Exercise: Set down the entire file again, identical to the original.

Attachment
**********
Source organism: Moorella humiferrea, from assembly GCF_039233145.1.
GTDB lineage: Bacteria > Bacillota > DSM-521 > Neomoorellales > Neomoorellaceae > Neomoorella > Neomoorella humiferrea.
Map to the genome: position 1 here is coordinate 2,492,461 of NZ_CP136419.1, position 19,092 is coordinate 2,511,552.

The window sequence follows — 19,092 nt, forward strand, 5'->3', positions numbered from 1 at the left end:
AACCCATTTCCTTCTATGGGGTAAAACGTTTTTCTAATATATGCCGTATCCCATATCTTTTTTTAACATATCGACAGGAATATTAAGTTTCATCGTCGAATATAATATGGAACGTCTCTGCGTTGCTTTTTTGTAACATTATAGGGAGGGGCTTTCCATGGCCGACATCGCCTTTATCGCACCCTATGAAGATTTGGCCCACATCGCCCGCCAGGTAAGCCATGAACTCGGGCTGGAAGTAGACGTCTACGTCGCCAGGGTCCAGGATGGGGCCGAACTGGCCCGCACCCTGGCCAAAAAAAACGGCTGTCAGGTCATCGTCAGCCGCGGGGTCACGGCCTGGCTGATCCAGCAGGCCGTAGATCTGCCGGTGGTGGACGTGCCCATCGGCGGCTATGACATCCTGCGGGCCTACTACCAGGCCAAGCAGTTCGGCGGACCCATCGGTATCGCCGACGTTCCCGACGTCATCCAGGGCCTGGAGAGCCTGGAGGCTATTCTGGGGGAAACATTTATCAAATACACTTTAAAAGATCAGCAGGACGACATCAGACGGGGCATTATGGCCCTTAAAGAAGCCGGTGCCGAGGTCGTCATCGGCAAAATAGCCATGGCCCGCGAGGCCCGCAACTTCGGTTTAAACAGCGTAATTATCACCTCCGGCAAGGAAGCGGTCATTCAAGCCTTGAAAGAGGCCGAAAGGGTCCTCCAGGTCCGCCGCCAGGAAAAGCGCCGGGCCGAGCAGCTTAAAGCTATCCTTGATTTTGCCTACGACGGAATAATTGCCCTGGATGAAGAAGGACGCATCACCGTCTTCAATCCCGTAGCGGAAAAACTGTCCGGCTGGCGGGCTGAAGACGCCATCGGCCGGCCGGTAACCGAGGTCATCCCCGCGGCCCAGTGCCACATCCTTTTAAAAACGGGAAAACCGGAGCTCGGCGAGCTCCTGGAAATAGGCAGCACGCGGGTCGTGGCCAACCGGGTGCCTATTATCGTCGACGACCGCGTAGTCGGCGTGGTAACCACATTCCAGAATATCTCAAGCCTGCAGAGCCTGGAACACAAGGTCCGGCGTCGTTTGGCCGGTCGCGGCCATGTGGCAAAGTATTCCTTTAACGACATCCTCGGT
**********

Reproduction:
Source organism: Moorella humiferrea, from assembly GCF_039233145.1.
GTDB lineage: Bacteria > Bacillota > DSM-521 > Neomoorellales > Neomoorellaceae > Neomoorella > Neomoorella humiferrea.
Map to the genome: position 1 here is coordinate 2,492,461 of NZ_CP136419.1, position 19,092 is coordinate 2,511,552.

The window sequence follows — 19,092 nt, forward strand, 5'->3', positions numbered from 1 at the left end:
AACCCATTTCCTTCTATGGGGTAAAACGTTTTTCTAATATATGCCGTATCCCATATCTTTTTTTAACATATCGACAGGAATATTAAGTTTCATCGTCGAATATAATATGGAACGTCTCTGCGTTGCTTTTTTGTAACATTATAGGGAGGGGCTTTCCATGGCCGACATCGCCTTTATCGCACCCTATGAAGATTTGGCCCACATCGCCCGCCAGGTAAGCCATGAACTCGGGCTGGAAGTAGACGTCTACGTCGCCAGGGTCCAGGATGGGGCCGAACTGGCCCGCACCCTGGCCAAAAAAAACGGCTGTCAGGTCATCGTCAGCCGCGGGGTCACGGCCTGGCTGATCCAGCAGGCCGTAGATCTGCCGGTGGTGGACGTGCCCATCGGCGGCTATGACATCCTGCGGGCCTACTACCAGGCCAAGCAGTTCGGCGGACCCATCGGTATCGCCGACGTTCCCGACGTCATCCAGGGCCTGGAGAGCCTGGAGGCTATTCTGGGGGAAACATTTATCAAATACACTTTAAAAGATCAGCAGGACGACATCAGACGGGGCATTATGGCCCTTAAAGAAGCCGGTGCCGAGGTCGTCATCGGCAAAATAGCCATGGCCCGCGAGGCCCGCAACTTCGGTTTAAACAGCGTAATTATCACCTCCGGCAAGGAAGCGGTCATTCAAGCCTTGAAAGAGGCCGAAAGGGTCCTCCAGGTCCGCCGCCAGGAAAAGCGCCGGGCCGAGCAGCTTAAAGCTATCCTTGATTTTGCCTACGACGGAATAATTGCCCTGGATGAAGAAGGACGCATCACCGTCTTCAATCCCGTAGCGGAAAAACTGTCCGGCTGGCGGGCTGAAGACGCCATCGGCCGGCCGGTAACCGAGGTCATCCCCGCGGCCCAGTGCCACATCCTTTTAAAAACGGGAAAACCGGAGCTCGGCGAGCTCCTGGAAATAGGCAGCACGCGGGTCGTGGCCAACCGGGTGCCTATTATCGTCGACGACCGCGTAGTCGGCGTGGTAACCACATTCCAGAATATCTCAAGCCTGCAGAGCCTGGAACACAAGGTCCGGCGTCGTTTGGCCGGTCGCGGCCATGTGGCAAAGTATTCCTTTAACGACATCCTCGGT